Welcome to The Guild of Scholars of the City of London

Westminster Cathedral - Monday 22nd April at 2.30pm

Monday 22nd April saw members and friends of the Guild meet in the Windsor Castle in Francis Street SW1. We walked the short distance to Westminster Cathedral: a building many had passed by, but only a few of us had entered.

Our Guide, Patrick Rogers is the Cathedral’s Historian. His enthusiasm was infectious and his knowledge superb.He explained the Cathedral is the mother church of the Catholic community in England and Wales and the metropolitan church and cathedral of the Archbishop of Westminster.
Patrick Rogers told us the land that the Cathedral was built on had been acquired in 1884. It had previously been occupied by Tothill Fields Bridewell prison.

Construction started in 1895. The style is heavily influenced by Byzantine architecture.
John Betjeman called it “a masterpiece in striped brick and stone in an intricate pattern of bonding, the domes being all brick in order to prove that good craftsmanship has no need of steel or concrete”. 

The nave is very wide with many different coloured marble columns. Some of the marble was obtained from quarries used by the ancient Romans, but most came from Greece.
Unfortunately as we moved from our seats in the nave, and were about to walk round the Cathedral to look at the various chapels and wonderful mosaics – the organ started up. Sadly not ‘Carillon de Westminster’ (the final movement from suite no 3 (op.54) of ‘Pieces de Fantaisie’, was composed for it and dedicated to the builder)… but just a very loud noise. The organ was being tuned! This continued on and off for the rest of our visit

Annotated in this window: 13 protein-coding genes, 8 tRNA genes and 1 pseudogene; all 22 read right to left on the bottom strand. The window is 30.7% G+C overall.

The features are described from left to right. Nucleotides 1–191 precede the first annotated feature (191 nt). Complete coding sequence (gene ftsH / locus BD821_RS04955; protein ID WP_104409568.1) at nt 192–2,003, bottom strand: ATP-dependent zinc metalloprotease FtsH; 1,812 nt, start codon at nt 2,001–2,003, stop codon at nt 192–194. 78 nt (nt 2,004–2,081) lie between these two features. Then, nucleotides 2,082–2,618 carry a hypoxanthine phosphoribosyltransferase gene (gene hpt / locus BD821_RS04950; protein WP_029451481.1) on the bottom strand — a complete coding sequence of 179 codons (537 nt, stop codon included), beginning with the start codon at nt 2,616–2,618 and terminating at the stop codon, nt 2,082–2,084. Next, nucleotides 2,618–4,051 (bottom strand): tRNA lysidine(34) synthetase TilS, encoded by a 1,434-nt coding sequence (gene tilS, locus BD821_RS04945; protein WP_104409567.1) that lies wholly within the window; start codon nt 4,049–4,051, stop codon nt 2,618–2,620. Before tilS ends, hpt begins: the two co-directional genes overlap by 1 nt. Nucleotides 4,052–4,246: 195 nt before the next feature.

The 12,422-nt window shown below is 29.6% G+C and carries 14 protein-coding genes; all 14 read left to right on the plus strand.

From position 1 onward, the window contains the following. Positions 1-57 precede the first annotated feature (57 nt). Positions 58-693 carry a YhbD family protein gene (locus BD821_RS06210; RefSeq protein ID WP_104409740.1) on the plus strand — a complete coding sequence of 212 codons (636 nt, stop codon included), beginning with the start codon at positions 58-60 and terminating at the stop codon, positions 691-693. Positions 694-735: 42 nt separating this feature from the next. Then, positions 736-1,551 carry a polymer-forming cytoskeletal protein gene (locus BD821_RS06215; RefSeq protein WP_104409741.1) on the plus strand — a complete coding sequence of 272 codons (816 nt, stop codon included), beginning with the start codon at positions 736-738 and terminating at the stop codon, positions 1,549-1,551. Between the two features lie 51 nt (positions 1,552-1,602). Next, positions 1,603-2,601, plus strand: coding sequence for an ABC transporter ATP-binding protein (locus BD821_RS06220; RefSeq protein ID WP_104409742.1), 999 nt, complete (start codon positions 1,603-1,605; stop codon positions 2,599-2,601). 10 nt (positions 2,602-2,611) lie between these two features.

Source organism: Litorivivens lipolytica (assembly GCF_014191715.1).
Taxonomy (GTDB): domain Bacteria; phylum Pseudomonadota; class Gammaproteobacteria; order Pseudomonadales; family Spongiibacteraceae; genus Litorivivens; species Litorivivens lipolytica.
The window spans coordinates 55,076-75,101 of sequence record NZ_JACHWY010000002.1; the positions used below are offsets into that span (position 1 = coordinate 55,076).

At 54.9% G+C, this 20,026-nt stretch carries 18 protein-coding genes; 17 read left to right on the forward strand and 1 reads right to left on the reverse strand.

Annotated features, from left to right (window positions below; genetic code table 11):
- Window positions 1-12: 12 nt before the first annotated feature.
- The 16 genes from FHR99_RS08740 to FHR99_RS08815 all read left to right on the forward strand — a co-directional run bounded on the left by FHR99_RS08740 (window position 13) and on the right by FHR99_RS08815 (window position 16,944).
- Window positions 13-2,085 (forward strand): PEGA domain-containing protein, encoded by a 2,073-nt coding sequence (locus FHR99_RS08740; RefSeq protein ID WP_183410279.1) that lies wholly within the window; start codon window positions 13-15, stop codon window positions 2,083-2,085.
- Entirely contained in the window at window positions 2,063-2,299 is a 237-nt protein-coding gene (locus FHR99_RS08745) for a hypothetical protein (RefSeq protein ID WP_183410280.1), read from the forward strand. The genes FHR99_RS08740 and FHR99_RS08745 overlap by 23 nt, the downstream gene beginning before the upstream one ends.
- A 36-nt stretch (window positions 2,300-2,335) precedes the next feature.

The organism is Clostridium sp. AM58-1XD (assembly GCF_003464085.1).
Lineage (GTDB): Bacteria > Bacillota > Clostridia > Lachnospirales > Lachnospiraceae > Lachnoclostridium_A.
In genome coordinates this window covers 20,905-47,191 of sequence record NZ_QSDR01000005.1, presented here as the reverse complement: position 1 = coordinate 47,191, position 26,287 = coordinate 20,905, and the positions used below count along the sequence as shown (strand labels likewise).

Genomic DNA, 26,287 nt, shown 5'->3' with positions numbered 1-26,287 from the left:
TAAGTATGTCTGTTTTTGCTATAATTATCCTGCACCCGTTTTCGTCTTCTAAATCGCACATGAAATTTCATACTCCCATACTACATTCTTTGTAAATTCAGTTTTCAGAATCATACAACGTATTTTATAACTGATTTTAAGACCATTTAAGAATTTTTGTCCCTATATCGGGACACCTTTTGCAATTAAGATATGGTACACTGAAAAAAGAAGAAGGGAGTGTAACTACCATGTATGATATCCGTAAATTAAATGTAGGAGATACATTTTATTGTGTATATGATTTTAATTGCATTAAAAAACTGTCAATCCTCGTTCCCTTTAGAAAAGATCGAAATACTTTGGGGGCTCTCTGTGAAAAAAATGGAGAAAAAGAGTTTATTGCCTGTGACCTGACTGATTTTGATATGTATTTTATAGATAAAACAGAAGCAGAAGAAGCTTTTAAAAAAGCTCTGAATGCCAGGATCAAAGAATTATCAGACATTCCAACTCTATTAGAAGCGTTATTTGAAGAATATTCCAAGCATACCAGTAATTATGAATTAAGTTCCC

We learnt a great deal about mosaics, how they were designed and installed. The indirect method – where much of the mosaic was prepared face down on canvas, and the direct method where each glass tesserae is inserted individually directly into the putty.

My favourites were those installed between 1912 and 1916 and were heavily influenced by the Arts and Craft Movement. We saw this in the Lady Chapel and the chapel dedicated to St. Andrew.

View from behind the altar

“We were very lucky as part of the tour to be able to go behind the “roped off” areas. This is the view from behind the altar.”

Although I had visited the Cathedral before I had not had time to look at the Stations of the Cross in such detail. They are carved low relief in limestone. They were made by Eric Gill after he had become a Catholic.

Three of us ventured up the Viewing Gallery (there was a lift). It is 64 metres (210 feet) above street level. It was great fun to spot some of the sights in our ever changing city. 

It was a fascinating visit, to a building that many of us might never have stepped inside to see…only a little disappointing that it was on that afternoon the organ had to be tuned.

Angela Banwell

Editor’s note: This was a fascinating tour. Not only (in the scheme of the City) was the Church young, but the building work is carrying on to complete to the original design, however they still have some artefacts in the church which predates it

Carving of Mary and Jesus

Carving of Mary and Jesus from memory from the 17th century, but I am not 100% sure

   Visit to Westminster Cathedral

Home | Events/Meetings | The Charitable Trust | Guild and Livery Companies | The City Schools | Contact us Us

©Copyright 2006 Guild of Scholars
Created and maintained by WSI
This site is optimized for Netscape 4.0  and Internet Explorer 5.0 or higher. Please download an updated version.